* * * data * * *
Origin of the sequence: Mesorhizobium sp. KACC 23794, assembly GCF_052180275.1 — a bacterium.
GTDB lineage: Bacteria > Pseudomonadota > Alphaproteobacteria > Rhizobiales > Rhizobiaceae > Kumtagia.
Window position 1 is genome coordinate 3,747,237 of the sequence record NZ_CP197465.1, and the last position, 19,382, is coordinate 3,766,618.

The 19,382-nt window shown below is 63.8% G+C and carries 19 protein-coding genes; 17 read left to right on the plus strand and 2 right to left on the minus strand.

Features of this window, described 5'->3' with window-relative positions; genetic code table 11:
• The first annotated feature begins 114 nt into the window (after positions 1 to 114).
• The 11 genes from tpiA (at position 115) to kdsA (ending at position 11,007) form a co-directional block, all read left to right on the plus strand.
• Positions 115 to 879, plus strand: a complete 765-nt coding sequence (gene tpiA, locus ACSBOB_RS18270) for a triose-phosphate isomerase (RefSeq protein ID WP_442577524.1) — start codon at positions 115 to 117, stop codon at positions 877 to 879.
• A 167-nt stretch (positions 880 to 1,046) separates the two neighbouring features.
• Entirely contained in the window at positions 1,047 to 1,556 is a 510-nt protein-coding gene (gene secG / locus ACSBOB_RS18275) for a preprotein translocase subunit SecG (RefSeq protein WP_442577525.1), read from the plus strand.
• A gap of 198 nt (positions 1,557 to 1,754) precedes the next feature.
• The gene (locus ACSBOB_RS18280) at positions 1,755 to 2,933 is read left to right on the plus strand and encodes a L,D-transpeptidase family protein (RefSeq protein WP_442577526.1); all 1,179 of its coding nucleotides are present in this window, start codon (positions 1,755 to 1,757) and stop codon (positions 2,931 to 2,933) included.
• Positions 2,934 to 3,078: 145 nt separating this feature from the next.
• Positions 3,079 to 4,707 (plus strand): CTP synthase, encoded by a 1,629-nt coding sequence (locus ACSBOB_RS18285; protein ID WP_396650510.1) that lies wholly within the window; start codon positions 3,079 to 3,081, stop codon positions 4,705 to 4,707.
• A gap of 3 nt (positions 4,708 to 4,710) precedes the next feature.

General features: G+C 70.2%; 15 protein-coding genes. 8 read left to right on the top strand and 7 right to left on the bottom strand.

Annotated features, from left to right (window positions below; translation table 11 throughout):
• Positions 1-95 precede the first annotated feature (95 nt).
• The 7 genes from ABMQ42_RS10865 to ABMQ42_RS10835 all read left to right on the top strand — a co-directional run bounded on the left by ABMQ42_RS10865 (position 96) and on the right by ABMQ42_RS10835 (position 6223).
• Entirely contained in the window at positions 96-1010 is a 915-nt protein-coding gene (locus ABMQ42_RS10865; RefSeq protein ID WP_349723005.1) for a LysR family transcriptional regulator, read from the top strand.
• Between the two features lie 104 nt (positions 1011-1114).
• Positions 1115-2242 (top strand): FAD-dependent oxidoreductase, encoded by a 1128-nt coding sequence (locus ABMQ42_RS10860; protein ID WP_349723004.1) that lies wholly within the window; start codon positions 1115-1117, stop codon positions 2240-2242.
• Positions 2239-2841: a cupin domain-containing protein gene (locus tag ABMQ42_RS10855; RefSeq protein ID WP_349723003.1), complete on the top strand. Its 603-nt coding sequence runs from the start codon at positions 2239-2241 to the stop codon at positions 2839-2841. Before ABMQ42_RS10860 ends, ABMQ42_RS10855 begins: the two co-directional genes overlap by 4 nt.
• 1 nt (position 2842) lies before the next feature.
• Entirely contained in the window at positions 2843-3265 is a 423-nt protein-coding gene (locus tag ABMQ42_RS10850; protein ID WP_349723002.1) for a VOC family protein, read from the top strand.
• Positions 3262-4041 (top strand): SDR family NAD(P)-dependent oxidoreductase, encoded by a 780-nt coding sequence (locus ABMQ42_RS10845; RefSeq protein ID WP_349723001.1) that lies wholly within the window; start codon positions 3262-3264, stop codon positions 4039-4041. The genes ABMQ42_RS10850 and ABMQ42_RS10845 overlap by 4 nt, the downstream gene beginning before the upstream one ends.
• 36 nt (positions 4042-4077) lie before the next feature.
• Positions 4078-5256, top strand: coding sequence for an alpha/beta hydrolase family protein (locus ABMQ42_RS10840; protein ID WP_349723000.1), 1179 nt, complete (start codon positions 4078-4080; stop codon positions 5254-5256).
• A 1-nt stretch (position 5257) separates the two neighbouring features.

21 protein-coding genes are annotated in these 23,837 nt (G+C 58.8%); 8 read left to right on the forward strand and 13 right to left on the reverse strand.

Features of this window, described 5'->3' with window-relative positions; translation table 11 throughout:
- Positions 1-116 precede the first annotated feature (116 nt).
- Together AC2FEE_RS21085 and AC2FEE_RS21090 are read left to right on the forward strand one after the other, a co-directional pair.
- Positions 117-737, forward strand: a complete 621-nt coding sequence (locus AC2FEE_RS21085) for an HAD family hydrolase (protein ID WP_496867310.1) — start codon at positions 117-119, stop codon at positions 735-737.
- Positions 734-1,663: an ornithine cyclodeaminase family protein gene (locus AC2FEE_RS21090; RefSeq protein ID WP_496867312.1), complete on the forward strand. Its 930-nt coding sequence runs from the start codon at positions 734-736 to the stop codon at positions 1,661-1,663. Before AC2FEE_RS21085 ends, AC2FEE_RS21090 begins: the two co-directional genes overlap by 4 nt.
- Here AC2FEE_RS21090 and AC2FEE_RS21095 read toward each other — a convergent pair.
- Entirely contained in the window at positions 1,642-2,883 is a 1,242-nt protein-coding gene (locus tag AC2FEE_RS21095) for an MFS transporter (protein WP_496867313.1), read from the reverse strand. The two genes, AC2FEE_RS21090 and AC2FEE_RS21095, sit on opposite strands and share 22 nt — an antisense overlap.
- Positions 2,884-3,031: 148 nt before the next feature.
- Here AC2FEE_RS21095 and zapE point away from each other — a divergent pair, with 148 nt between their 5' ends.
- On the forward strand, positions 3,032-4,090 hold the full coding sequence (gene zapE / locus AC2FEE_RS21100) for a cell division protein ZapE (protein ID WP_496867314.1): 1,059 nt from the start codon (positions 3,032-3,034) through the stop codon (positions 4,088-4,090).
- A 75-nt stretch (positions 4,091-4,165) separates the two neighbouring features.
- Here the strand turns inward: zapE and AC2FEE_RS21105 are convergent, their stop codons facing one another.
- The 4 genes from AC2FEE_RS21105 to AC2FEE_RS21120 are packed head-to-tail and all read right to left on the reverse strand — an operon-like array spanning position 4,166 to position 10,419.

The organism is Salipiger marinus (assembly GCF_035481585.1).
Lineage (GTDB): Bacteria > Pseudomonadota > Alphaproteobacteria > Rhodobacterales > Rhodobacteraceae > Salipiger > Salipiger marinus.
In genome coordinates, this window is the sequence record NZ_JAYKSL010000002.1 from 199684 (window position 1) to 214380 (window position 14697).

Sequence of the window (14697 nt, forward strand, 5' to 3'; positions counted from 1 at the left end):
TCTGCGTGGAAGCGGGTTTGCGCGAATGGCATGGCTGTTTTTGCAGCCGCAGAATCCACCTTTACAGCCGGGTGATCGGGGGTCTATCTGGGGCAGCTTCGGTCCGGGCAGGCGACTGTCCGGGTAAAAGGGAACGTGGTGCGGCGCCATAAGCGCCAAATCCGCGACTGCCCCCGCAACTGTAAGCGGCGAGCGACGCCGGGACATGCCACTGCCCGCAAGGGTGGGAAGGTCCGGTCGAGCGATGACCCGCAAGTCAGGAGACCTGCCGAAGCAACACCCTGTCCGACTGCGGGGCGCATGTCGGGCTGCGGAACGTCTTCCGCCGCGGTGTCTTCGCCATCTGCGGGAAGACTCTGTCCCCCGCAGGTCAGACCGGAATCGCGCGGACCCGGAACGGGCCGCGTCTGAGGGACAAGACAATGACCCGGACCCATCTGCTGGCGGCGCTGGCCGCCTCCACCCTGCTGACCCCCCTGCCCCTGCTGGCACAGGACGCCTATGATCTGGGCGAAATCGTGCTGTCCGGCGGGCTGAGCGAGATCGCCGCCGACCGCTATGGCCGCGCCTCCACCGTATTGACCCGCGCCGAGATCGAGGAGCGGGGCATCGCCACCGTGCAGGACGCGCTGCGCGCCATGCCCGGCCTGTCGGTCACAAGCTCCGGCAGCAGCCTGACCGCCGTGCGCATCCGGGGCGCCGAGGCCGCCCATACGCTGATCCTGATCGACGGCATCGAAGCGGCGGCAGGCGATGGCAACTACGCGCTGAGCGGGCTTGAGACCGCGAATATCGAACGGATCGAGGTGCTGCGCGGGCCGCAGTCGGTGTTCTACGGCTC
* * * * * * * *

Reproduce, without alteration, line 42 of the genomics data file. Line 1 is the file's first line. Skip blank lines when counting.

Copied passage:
- Here the strand turns inward: zapE and AC2FEE_RS21105 are convergent, their stop codons facing one another.